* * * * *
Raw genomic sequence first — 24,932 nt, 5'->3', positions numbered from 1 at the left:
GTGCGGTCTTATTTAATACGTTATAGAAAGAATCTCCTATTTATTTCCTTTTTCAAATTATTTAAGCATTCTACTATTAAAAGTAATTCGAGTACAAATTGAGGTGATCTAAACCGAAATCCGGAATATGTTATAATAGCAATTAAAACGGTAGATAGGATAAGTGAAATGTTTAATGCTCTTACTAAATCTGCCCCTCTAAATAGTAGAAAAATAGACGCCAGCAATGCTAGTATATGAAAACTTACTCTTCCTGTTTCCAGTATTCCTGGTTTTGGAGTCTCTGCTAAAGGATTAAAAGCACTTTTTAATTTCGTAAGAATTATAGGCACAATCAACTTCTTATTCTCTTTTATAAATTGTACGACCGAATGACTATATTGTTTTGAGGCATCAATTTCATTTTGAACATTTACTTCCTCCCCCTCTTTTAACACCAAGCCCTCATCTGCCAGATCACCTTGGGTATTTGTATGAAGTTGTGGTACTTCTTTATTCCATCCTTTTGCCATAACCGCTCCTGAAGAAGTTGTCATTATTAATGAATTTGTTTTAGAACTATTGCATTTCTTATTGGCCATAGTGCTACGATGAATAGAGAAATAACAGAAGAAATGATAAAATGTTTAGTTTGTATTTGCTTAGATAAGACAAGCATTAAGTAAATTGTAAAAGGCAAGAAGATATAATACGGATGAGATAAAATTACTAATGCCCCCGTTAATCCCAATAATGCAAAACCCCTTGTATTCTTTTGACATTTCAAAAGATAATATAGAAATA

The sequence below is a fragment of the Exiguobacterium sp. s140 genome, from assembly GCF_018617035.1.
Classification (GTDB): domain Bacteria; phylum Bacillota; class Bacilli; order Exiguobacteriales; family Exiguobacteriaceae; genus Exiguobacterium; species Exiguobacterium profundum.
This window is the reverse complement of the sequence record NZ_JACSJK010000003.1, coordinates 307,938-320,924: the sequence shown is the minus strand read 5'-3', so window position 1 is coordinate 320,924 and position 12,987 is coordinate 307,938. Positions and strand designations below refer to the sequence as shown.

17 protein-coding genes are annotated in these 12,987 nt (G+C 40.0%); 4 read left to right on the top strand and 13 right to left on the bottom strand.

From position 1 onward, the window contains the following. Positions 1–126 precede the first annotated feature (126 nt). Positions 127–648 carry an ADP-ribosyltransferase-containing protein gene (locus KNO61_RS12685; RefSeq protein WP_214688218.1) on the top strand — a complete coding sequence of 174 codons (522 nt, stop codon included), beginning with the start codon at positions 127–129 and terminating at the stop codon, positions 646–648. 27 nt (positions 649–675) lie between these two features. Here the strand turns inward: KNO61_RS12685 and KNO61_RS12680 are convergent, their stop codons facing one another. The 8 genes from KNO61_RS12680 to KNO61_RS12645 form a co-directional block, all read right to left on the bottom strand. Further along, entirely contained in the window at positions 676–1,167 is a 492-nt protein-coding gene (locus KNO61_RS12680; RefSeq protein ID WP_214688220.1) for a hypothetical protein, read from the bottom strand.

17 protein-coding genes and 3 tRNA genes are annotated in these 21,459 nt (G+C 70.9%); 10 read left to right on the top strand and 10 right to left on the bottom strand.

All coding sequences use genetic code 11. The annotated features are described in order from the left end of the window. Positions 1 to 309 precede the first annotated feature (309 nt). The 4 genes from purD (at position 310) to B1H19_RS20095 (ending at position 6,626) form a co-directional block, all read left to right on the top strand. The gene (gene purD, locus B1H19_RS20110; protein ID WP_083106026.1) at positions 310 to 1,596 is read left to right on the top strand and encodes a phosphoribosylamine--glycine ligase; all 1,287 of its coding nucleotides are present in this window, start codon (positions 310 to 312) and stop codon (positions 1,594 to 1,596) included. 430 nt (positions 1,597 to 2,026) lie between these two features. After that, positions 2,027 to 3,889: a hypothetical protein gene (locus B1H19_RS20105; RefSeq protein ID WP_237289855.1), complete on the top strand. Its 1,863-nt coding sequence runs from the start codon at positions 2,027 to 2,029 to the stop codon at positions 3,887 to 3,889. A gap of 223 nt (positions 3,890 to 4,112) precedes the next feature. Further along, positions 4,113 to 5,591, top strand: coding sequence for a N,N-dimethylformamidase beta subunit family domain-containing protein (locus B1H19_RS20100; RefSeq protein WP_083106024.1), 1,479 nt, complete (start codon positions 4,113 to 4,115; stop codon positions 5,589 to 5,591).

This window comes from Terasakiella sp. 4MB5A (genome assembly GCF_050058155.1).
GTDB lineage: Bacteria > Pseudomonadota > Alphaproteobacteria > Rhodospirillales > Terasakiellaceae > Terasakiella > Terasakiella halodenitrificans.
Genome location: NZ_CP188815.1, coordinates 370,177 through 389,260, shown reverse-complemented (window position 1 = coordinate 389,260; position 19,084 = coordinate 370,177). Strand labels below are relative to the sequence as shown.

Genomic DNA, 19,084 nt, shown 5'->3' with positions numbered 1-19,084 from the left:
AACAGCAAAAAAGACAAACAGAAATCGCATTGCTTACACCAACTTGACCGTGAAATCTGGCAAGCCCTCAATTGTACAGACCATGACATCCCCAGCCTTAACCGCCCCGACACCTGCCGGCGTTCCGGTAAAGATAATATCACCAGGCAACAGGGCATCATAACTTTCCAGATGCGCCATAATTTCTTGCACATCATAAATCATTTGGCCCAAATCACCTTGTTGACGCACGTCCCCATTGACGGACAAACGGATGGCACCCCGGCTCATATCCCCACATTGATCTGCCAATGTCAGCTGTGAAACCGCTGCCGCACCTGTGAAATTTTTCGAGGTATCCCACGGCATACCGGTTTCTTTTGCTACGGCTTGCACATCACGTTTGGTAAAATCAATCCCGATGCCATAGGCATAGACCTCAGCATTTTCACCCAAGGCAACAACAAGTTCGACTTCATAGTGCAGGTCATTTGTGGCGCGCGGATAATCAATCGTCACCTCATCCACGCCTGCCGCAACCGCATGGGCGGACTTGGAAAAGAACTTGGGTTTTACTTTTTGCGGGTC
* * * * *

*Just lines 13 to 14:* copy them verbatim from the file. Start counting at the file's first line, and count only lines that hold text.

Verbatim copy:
Genomic DNA, 19,084 nt, shown 5'->3' with positions numbered 1-19,084 from the left:
AACAGCAAAAAAGACAAACAGAAATCGCATTGCTTACACCAACTTGACCGTGAAATCTGGCAAGCCCTCAATTGTACAGACCATGACATCCCCAGCCTTAACCGCCCCGACACCTGCCGGCGTTCCGGTAAAGATAATATCACCAGGCAACAGGGCATCATAACTTTCCAGATGCGCCATAATTTCTTGCACATCATAAATCATTTGGCCCAAATCACCTTGTTGACGCACGTCCCCATTGACGGACAAACGGATGGCACCCCGGCTCATATCCCCACATTGATCTGCCAATGTCAGCTGTGAAACCGCTGCCGCACCTGTGAAATTTTTCGAGGTATCCCACGGCATACCGGTTTCTTTTGCTACGGCTTGCACATCACGTTTGGTAAAATCAATCCCGATGCCATAGGCATAGACCTCAGCATTTTCACCCAAGGCAACAACAAGTTCGACTTCATAGTGCAGGTCATTTGTGGCGCGCGGATAATCAATCGTCACCTCATCCACGCCTGCCGCAACCGCATGGGCGGACTTGGAAAAGAACTTGGGTTTTACTTTTTGCGGGTC